I have on the best authority that "the young royals are certainly very glamorous". I'm also reliably informed that "the royal couple are very charming and clearly care a lot for the people".

This seems like the language of courtiers - instead it's the view of the Prime Minister and the Leader of the Opposition.

There's something about power and prestige that makes our politicians weak at the knees. But parse the bootlicking language and the real meaning of the royal tour is clear: it's a celebrity tour.

There's little talk of Prince William, Kate and Prince George in their constitutional or ceremonial capacity. The coverage is tabloid - what Kate is wearing is of international importance. The benefits are framed in economic terms - the coverage is supposedly priceless.


But these are our future monarchs. Prince William, Kate and Prince George aren't tourism salespeople. If monarchy has any meaning, surely its meaning is constitutional? The coverage suggests not.

The monarchy is the embodiment of the state and the government is its agent. The Queen reigns but the Government rules. However, the Queen's reign is nominal. The Governor-General already performs all of the functions of the head of state. He or she dissolves and prorogues Parliament, appoints and dismisses governments and assents to bills. If a New Zealander is already performing all of the functions of an effective head of state, why do we persist with the charade that the Queen must remain the head of state?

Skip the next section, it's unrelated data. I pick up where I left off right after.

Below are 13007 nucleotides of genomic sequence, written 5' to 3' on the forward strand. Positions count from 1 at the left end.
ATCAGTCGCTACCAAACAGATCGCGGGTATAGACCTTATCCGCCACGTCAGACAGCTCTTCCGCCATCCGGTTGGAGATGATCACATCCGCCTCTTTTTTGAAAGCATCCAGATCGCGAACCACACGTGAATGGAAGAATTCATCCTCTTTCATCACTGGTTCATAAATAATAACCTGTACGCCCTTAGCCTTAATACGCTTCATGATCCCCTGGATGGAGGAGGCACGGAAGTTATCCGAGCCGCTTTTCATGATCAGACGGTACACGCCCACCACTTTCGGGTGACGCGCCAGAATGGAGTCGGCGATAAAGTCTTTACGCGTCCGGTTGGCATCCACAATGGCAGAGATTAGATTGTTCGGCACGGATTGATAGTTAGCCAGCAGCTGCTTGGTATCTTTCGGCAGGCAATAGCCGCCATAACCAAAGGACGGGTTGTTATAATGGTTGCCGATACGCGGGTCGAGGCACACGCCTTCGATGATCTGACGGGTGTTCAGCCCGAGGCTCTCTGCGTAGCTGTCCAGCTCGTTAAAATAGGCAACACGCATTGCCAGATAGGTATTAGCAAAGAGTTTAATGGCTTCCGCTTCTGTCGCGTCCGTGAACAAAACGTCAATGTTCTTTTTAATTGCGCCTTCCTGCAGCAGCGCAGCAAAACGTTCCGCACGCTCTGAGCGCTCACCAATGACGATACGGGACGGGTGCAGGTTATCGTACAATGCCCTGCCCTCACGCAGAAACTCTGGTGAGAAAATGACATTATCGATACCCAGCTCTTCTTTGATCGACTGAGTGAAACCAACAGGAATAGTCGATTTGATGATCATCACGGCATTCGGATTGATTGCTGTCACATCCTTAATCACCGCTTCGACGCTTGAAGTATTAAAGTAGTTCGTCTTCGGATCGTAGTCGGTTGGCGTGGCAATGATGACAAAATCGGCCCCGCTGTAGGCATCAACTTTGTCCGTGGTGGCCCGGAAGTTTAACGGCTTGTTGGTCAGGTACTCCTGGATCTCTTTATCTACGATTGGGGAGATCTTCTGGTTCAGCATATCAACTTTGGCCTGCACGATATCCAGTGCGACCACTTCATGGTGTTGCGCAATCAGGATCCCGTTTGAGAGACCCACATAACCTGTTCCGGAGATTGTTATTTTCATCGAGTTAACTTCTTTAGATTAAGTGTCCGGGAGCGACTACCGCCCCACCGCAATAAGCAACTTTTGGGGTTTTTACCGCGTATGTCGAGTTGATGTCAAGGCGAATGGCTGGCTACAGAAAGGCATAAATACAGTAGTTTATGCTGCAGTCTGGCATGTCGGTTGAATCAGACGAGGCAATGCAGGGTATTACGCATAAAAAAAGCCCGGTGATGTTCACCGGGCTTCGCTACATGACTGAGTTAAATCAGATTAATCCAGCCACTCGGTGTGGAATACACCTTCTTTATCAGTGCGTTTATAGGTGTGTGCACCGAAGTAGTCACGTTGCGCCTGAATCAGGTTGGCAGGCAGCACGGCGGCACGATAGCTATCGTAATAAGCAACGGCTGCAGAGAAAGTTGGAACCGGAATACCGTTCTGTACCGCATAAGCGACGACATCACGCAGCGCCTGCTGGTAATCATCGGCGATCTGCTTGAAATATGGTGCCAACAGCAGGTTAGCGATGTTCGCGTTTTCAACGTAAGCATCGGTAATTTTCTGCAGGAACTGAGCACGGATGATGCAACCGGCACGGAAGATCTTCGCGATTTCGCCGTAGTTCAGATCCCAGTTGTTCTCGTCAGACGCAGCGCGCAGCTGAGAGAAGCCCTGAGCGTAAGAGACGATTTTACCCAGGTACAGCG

Monarchy is a colonial hangover - and some of us seem too comfortable with that. But New Zealand doesn't have to measure its identity against Britain. Our country was established on the principle it would be a "better Britain". That meant abandoning her rigid hierarchies. Yet here we are, a supposedly egalitarian country anchored in the Pacific, persevering with one of the oldest and most undemocratic hierarchies of all. Monarchy.

We are not the Britain of the South Pacific. We are more multicultural, increasingly reliant on Asia and anchored in the Pacific. The national story isn't one of monarchy and glorious allegiance to a Queen 18,000km away.

I have it on royal authority - from a Kingitanga [Maori King movement] supporter - that we won't find "the trick of standing upright here" until we define our national identity on the basis of where we are, not what we were.

Ditching the Realm of New Zealand for the Republic of New Zealand is an important part of our evolving identity. If I could ask the Prime Minister one question it'd be this: if he thinks the flag represents a colonial and post-colonial past, why doesn't he think the same of monarchy? If he was consistent, we'd have a referendum on both.

• The Herald on Sunday will publish a range of different views "out of leftfield" over the next few months.